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From John Vines <vi...@apache.org>
Subject Re: [VOTE] API release policy for 1.7/2.0
Date Thu, 04 Dec 2014 18:11:57 GMT
Yes, you have identified the issues I perceive.

A proxy is one acceptable solution, yes. But given the statements people
have made about wanting to keep things around like the 1.x batchwriter API,
I question how acceptable running proxies will be / the cost of
implementing and maintaining a full proxy for a subset of features we
require for compatibility.

I wish I had a better solution to punting until we have 2.0's client API
finalized, but I see little recourse for any API guarantees we make for
2.0.0 until we have that API in hand.

On Thu, Dec 4, 2014 at 12:29 PM, Sean Busbey <busbey@cloudera.com> wrote:

> On Thu, Dec 4, 2014 at 11:11 AM, Josh Elser <josh.elser@gmail.com> wrote:
>
> > John Vines wrote:
> >
> >> On Thu, Dec 4, 2014 at 11:52 AM, Keith Turner<keith@deenlo.com>  wrote:
> >>
> >>  On Thu, Dec 4, 2014 at 11:40 AM, Josh Elser<josh.elser@gmail.com>
> >>> wrote:
> >>>
> >>>  John Vines wrote:
> >>>>
> >>>>  Though I feel the biggest reasoning is our switch to semantic
> >>>>>
> >>>>>> versioning. And from semver.org,
> >>>>>>
> >>>>>>>   >
> >>>>>>>
> >>>>>>>>   >
> >>>>>>>>   >       1. MAJOR version when you make incompatible
API changes
> >>>>>>>>   >
> >>>>>>>>   >
> >>>>>>>>   >
> >>>>>>>>
> >>>>>>>   Right and dropping deprecated APIs is an incompatible
change. Do
> >>>>>>> you
> >>>>>>>
> >>>>>> think
> >>>>>>
> >>>>>>>   the following two rules are reasonable?
> >>>>>>>
> >>>>>>>     * When API is deprecated, must offer replacement if
feasible.
> >>>>>>>     * Can only drop deprecated method when MAJOR version
is
> >>>>>>>
> >>>>>> incremented
> >>>
> >>>> (there
> >>>>>
> >>>>>    are other proposed constraints on dropping deprecated methods)
> >>>>>>>
> >>>>>>>   If we follow the above, then we can not deprecate current
API
> >>>>>>> before
> >>>>>>>   introducing new API (because the replacement would not
exist
> >>>>>>>   concurrently).  Also we can not drop the current API in
2.0.0 if
> >>>>>>> its
> >>>>>>>
> >>>>>> not
> >>>>>>
> >>>>>>>   deprecated.
> >>>>>>>
> >>>>>> It is totally a reasonable statement for after 2.0.0. But for
2.0.0
> I
> >>>>> am
> >>>>> not okay making this guarantee because I would rather sacrifice
> >>>>> backward
> >>>>> compatibility for an API that isn't plagued by shortcomings of the
> old
> >>>>>
> >>>> API
> >>>
> >>>> Again, this is the fear/concern of impacting the new API due to
> >>>>
> >>> supporting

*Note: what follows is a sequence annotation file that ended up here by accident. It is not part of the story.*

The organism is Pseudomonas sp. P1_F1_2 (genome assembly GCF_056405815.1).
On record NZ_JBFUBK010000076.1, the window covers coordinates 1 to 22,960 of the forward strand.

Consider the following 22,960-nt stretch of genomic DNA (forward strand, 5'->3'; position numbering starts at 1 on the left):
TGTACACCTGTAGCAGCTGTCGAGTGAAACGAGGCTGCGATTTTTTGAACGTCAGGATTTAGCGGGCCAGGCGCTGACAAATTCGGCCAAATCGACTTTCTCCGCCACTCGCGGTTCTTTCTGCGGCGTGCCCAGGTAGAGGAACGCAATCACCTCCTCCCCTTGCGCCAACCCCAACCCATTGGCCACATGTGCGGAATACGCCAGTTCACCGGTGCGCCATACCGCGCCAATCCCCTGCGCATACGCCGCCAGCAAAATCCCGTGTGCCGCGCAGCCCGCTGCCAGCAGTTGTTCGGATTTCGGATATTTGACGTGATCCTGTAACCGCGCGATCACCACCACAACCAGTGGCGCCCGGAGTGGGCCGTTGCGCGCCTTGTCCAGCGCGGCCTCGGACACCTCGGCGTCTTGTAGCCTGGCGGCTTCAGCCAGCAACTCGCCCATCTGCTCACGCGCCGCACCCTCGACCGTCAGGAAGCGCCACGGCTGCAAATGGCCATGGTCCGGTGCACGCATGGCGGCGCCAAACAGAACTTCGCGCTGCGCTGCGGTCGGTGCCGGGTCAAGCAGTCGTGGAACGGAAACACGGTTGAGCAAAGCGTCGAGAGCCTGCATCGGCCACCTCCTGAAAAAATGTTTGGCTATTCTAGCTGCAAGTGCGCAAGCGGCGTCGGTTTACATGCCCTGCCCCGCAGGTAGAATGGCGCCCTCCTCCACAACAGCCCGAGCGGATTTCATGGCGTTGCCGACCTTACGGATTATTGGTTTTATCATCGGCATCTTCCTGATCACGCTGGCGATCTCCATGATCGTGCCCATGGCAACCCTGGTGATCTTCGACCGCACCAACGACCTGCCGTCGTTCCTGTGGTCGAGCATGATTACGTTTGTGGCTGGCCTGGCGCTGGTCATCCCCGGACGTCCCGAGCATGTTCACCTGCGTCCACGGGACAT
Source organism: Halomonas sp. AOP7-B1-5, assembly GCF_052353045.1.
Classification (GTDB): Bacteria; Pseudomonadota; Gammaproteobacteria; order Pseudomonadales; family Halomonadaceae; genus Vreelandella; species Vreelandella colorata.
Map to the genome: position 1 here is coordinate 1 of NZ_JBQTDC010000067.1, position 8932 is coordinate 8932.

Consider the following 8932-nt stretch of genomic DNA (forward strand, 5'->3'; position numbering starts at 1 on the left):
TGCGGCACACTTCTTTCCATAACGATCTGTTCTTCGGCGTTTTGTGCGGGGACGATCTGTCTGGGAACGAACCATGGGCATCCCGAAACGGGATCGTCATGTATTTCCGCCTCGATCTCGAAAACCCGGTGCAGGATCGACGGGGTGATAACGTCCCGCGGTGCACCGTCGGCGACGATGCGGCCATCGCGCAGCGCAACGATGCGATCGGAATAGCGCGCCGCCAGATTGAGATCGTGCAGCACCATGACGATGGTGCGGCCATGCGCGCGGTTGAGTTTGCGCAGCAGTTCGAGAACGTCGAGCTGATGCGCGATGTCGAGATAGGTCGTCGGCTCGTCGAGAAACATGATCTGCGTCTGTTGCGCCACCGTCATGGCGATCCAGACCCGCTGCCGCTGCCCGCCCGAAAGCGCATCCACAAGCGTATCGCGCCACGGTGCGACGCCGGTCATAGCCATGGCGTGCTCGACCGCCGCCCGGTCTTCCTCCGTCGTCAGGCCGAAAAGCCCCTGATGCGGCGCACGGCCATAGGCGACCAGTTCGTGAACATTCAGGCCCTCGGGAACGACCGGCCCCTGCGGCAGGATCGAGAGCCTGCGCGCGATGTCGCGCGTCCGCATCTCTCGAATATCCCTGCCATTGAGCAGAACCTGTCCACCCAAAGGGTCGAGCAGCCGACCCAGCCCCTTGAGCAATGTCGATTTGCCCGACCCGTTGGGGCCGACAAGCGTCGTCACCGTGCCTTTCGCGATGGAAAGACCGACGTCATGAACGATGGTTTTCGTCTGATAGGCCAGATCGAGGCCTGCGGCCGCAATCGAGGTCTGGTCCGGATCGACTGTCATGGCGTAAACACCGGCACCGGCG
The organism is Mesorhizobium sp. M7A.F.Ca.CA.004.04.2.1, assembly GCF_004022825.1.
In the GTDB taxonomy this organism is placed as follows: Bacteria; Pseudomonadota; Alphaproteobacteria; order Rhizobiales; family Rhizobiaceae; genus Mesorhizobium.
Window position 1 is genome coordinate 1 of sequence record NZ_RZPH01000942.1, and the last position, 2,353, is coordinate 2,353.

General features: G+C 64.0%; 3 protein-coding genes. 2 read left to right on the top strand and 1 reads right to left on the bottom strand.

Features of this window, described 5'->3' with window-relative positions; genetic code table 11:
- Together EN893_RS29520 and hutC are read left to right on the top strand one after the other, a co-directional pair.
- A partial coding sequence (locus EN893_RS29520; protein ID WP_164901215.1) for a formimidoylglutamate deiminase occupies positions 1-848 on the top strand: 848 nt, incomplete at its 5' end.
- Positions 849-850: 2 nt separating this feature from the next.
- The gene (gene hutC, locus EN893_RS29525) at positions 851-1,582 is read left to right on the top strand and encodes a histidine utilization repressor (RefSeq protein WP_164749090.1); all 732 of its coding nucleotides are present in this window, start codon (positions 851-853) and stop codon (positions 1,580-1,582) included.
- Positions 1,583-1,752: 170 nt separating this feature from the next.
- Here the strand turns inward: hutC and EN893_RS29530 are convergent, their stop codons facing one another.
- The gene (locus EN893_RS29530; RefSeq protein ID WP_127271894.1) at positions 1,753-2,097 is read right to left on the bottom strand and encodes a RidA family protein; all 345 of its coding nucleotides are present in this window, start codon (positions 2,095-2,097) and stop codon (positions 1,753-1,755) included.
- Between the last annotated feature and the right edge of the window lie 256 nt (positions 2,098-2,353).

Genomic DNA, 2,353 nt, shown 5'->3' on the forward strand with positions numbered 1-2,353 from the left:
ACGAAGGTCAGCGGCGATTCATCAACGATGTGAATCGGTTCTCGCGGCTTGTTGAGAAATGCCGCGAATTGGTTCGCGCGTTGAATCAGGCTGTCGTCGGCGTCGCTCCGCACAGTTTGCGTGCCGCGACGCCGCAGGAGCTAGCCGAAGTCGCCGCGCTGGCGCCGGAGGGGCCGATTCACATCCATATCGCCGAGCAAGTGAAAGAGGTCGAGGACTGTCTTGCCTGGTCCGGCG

> >>>
> >>>> of the old which *may or may not even happen*.
> >>>>
> >>>>  Good point, we could adopt these rules now and never create a new
> >>> API.  I
> >>> think we would be better off adopting this now regardless of wether not
> >>> we
> >>> introduce a new API in the future.
> >>>
> >>> Also, if we do eventually create an API.  How is it user unfriendly to
> >>> have
> >>> the old API around in deprecated form?  The deprecation markings
> clearly
> >>> communicate that someone writing new code should not use the old API.
> >>> However it still allows existing code that users invested time into
> >>> writing
> >>> to run w/o issue against 2.0.0.
> >>>
> >>>
> >> I feel like I'm repeating myself. My concern is that the implementation
> >> details of maintaining the 1.x API in deprecated form will have a
> negative
> >> impact on the 2.0 API due to implementation details.
> >>
> >
> > Sorry, Keith, you misinterpreted what I meant -- let me try to restate. I
> > am assuming that a new API will happen.
> >
> > What is only a possibility is that the old API implementation would
> > negatively affect the new API. John's concern is a hypothetical one that
> > isn't based on any *actual* implementation details. He's assuming that we
> > will hit some sort of roadblock which we would be unable to resolve in a
> > desirable way (a way that would not negatively impact 2.0 API).
> >
> > What I'm saying is that we should address those issues if and when we get
> > there. When we have context to a concrete problem, we can make a decision
> > there about how to proceed. Meanwhile, we act under best-intentions to
> keep
> > the 1.0 APIs around.
> >
> > Do you get what I'm suggesting, John?
> >
> >
> I think that if we make a promise now, in this vote, that we are going to
> keep (some subset of) 1.x APIs alive during the 2.x release frame, we will
> be hard pressed to pass a vote to go back on that promise in 6-9 months
> when the changes for 2.x get firmer. I think this is the crux of John's
> opposition.
>
> If I understand the rest of John's concern correctly, the risk of keeping
> around the old 1.x API having an impact on the form of the new 2.x API is
> largely tied to involvement in the RPC layer.
>
> In the event that the 2.x API wants a change to the RPC that isn't
> compatible with the 1.x API, one mitigation strategy (albeit extreme) is to
> rely on a proxy to do the translation between old clients and a cluster
> running the new services. Such a proxy may need to be non-trivial depending
> on how well we're trying to support the 1.x API. For example, if we want
> all of the batch writer stuff to work we may need to have a proxy service
> running alongside each tserver.  We could easily set acceptance criteria
> for 1.x compatibility that bounds how much of e.g. a performance hit the
> proxy introduces for folks upgrading from 1.x. The important bit is that
> whatever form the proxy takes, it would be optional and only needed for
> folks who want compatibility with the 1.x API.
>
> John, does it sound like I understand your concerns correctly?
>
> Does the above outline of a proxy based mitigation for having 1.x and 2.x
> APIs coexist help at all?
>
> --
> Sean
>

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